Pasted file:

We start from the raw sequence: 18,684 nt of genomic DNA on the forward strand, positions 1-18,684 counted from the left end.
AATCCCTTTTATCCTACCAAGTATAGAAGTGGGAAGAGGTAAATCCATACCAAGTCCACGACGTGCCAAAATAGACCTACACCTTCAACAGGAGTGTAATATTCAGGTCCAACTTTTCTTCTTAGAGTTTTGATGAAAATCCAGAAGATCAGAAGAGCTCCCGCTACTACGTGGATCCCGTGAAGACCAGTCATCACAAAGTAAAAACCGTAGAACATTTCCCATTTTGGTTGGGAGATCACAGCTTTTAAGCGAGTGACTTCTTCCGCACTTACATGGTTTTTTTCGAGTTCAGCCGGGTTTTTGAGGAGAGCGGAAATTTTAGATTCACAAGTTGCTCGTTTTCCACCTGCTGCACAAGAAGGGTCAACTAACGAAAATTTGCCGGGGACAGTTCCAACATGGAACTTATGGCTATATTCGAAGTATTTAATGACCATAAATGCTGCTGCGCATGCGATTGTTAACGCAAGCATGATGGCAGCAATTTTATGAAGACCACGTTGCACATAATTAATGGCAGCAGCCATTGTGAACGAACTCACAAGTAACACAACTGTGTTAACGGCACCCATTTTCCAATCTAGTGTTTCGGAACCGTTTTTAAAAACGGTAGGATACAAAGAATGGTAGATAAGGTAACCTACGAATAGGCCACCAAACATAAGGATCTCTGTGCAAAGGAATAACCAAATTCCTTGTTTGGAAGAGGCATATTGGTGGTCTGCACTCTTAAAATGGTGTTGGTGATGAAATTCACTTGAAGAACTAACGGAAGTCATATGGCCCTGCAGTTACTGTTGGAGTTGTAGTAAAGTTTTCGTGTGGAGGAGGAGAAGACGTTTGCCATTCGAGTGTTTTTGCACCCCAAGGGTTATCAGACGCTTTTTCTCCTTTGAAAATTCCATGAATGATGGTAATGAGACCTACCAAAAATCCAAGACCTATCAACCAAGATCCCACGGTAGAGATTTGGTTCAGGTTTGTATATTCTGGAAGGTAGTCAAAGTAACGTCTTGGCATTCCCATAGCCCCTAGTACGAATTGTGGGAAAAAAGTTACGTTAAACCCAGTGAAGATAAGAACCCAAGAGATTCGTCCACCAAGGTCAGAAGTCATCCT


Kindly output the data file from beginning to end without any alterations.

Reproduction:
We start from the raw sequence: 18,684 nt of genomic DNA on the forward strand, positions 1-18,684 counted from the left end.
AATCCCTTTTATCCTACCAAGTATAGAAGTGGGAAGAGGTAAATCCATACCAAGTCCACGACGTGCCAAAATAGACCTACACCTTCAACAGGAGTGTAATATTCAGGTCCAACTTTTCTTCTTAGAGTTTTGATGAAAATCCAGAAGATCAGAAGAGCTCCCGCTACTACGTGGATCCCGTGAAGACCAGTCATCACAAAGTAAAAACCGTAGAACATTTCCCATTTTGGTTGGGAGATCACAGCTTTTAAGCGAGTGACTTCTTCCGCACTTACATGGTTTTTTTCGAGTTCAGCCGGGTTTTTGAGGAGAGCGGAAATTTTAGATTCACAAGTTGCTCGTTTTCCACCTGCTGCACAAGAAGGGTCAACTAACGAAAATTTGCCGGGGACAGTTCCAACATGGAACTTATGGCTATATTCGAAGTATTTAATGACCATAAATGCTGCTGCGCATGCGATTGTTAACGCAAGCATGATGGCAGCAATTTTATGAAGACCACGTTGCACATAATTAATGGCAGCAGCCATTGTGAACGAACTCACAAGTAACACAACTGTGTTAACGGCACCCATTTTCCAATCTAGTGTTTCGGAACCGTTTTTAAAAACGGTAGGATACAAAGAATGGTAGATAAGGTAACCTACGAATAGGCCACCAAACATAAGGATCTCTGTGCAAAGGAATAACCAAATTCCTTGTTTGGAAGAGGCATATTGGTGGTCTGCACTCTTAAAATGGTGTTGGTGATGAAATTCACTTGAAGAACTAACGGAAGTCATATGGCCCTGCAGTTACTGTTGGAGTTGTAGTAAAGTTTTCGTGTGGAGGAGGAGAAGACGTTTGCCATTCGAGTGTTTTTGCACCCCAAGGGTTATCAGACGCTTTTTCTCCTTTGAAAATTCCATGAATGATGGTAATGAGACCTACCAAAAATCCAAGACCTATCAACCAAGATCCCACGGTAGAGATTTGGTTCAGGTTTGTATATTCTGGAAGGTAGTCAAAGTAACGTCTTGGCATTCCCATAGCCCCTAGTACGAATTGTGGGAAAAAAGTTACGTTAAACCCAGTGAAGATAAGAACCCAAGAGATTCGTCCACCAAGGTCAGAAGTCATCCT